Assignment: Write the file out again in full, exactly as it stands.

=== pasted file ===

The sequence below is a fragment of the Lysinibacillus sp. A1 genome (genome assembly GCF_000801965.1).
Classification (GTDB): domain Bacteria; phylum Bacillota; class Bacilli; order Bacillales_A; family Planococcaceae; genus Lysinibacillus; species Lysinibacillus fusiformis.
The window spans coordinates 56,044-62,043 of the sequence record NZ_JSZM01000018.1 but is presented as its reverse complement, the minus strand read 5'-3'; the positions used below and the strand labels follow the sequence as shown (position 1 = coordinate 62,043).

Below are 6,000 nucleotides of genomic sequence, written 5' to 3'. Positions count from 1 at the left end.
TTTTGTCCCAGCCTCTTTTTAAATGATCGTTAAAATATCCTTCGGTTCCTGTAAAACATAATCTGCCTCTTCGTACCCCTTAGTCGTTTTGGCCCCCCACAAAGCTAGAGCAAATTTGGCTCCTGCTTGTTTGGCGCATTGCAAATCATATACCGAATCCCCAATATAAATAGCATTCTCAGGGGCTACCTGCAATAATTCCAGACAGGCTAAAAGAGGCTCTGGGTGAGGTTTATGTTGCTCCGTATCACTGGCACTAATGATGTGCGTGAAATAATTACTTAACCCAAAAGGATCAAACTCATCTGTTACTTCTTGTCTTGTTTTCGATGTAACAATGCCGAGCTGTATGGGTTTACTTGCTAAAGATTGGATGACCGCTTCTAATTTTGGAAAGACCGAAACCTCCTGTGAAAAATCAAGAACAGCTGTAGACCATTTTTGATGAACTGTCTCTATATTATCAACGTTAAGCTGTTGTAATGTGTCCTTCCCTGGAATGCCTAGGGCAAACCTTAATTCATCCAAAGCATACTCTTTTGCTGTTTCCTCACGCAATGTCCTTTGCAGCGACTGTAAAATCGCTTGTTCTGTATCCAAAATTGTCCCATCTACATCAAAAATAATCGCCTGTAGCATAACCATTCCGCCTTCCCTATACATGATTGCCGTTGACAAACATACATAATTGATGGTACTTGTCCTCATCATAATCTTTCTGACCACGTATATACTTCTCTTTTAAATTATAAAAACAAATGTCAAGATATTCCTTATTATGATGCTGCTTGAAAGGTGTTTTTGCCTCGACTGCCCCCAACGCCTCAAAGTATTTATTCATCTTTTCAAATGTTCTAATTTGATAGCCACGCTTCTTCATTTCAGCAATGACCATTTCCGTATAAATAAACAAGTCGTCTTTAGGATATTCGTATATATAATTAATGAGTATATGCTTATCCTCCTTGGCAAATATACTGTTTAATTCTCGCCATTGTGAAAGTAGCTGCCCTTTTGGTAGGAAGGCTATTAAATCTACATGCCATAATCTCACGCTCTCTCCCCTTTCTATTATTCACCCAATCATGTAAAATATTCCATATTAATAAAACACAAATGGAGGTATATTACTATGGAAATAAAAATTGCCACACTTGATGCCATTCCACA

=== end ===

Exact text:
The sequence below is a fragment of the Lysinibacillus sp. A1 genome (genome assembly GCF_000801965.1).
Classification (GTDB): domain Bacteria; phylum Bacillota; class Bacilli; order Bacillales_A; family Planococcaceae; genus Lysinibacillus; species Lysinibacillus fusiformis.
The window spans coordinates 56,044-62,043 of the sequence record NZ_JSZM01000018.1 but is presented as its reverse complement, the minus strand read 5'-3'; the positions used below and the strand labels follow the sequence as shown (position 1 = coordinate 62,043).

Below are 6,000 nucleotides of genomic sequence, written 5' to 3'. Positions count from 1 at the left end.
TTTTGTCCCAGCCTCTTTTTAAATGATCGTTAAAATATCCTTCGGTTCCTGTAAAACATAATCTGCCTCTTCGTACCCCTTAGTCGTTTTGGCCCCCCACAAAGCTAGAGCAAATTTGGCTCCTGCTTGTTTGGCGCATTGCAAATCATATACCGAATCCCCAATATAAATAGCATTCTCAGGGGCTACCTGCAATAATTCCAGACAGGCTAAAAGAGGCTCTGGGTGAGGTTTATGTTGCTCCGTATCACTGGCACTAATGATGTGCGTGAAATAATTACTTAACCCAAAAGGATCAAACTCATCTGTTACTTCTTGTCTTGTTTTCGATGTAACAATGCCGAGCTGTATGGGTTTACTTGCTAAAGATTGGATGACCGCTTCTAATTTTGGAAAGACCGAAACCTCCTGTGAAAAATCAAGAACAGCTGTAGACCATTTTTGATGAACTGTCTCTATATTATCAACGTTAAGCTGTTGTAATGTGTCCTTCCCTGGAATGCCTAGGGCAAACCTTAATTCATCCAAAGCATACTCTTTTGCTGTTTCCTCACGCAATGTCCTTTGCAGCGACTGTAAAATCGCTTGTTCTGTATCCAAAATTGTCCCATCTACATCAAAAATAATCGCCTGTAGCATAACCATTCCGCCTTCCCTATACATGATTGCCGTTGACAAACATACATAATTGATGGTACTTGTCCTCATCATAATCTTTCTGACCACGTATATACTTCTCTTTTAAATTATAAAAACAAATGTCAAGATATTCCTTATTATGATGCTGCTTGAAAGGTGTTTTTGCCTCGACTGCCCCCAACGCCTCAAAGTATTTATTCATCTTTTCAAATGTTCTAATTTGATAGCCACGCTTCTTCATTTCAGCAATGACCATTTCCGTATAAATAAACAAGTCGTCTTTAGGATATTCGTATATATAATTAATGAGTATATGCTTATCCTCCTTGGCAAATATACTGTTTAATTCTCGCCATTGTGAAAGTAGCTGCCCTTTTGGTAGGAAGGCTATTAAATCTACATGCCATAATCTCACGCTCTCTCCCCTTTCTATTATTCACCCAATCATGTAAAATATTCCATATTAATAAAACACAAATGGAGGTATATTACTATGGAAATAAAAATTGCCACACTTGATGCCATTCCACA